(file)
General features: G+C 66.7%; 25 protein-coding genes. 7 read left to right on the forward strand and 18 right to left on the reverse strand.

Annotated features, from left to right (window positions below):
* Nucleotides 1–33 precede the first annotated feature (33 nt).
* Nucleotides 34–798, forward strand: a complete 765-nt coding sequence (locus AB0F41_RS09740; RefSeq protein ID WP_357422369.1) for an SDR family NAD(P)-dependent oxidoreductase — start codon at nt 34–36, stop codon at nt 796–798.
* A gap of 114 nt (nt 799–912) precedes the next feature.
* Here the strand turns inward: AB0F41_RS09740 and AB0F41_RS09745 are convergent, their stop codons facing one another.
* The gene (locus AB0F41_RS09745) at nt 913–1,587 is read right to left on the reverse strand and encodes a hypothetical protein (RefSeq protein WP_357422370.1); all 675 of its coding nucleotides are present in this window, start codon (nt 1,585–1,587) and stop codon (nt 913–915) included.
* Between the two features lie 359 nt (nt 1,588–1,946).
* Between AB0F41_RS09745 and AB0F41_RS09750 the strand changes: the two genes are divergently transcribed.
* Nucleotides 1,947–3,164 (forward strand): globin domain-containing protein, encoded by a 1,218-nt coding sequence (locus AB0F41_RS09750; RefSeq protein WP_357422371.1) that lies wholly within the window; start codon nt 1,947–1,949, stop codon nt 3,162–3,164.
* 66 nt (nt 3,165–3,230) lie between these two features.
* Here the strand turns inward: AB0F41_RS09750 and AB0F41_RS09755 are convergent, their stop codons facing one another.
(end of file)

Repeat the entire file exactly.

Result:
General features: G+C 66.7%; 25 protein-coding genes. 7 read left to right on the forward strand and 18 right to left on the reverse strand.

Annotated features, from left to right (window positions below):
* Nucleotides 1–33 precede the first annotated feature (33 nt).
* Nucleotides 34–798, forward strand: a complete 765-nt coding sequence (locus AB0F41_RS09740; RefSeq protein ID WP_357422369.1) for an SDR family NAD(P)-dependent oxidoreductase — start codon at nt 34–36, stop codon at nt 796–798.
* A gap of 114 nt (nt 799–912) precedes the next feature.
* Here the strand turns inward: AB0F41_RS09740 and AB0F41_RS09745 are convergent, their stop codons facing one another.
* The gene (locus AB0F41_RS09745) at nt 913–1,587 is read right to left on the reverse strand and encodes a hypothetical protein (RefSeq protein WP_357422370.1); all 675 of its coding nucleotides are present in this window, start codon (nt 1,585–1,587) and stop codon (nt 913–915) included.
* Between the two features lie 359 nt (nt 1,588–1,946).
* Between AB0F41_RS09745 and AB0F41_RS09750 the strand changes: the two genes are divergently transcribed.
* Nucleotides 1,947–3,164 (forward strand): globin domain-containing protein, encoded by a 1,218-nt coding sequence (locus AB0F41_RS09750; RefSeq protein WP_357422371.1) that lies wholly within the window; start codon nt 1,947–1,949, stop codon nt 3,162–3,164.
* 66 nt (nt 3,165–3,230) lie between these two features.
* Here the strand turns inward: AB0F41_RS09750 and AB0F41_RS09755 are convergent, their stop codons facing one another.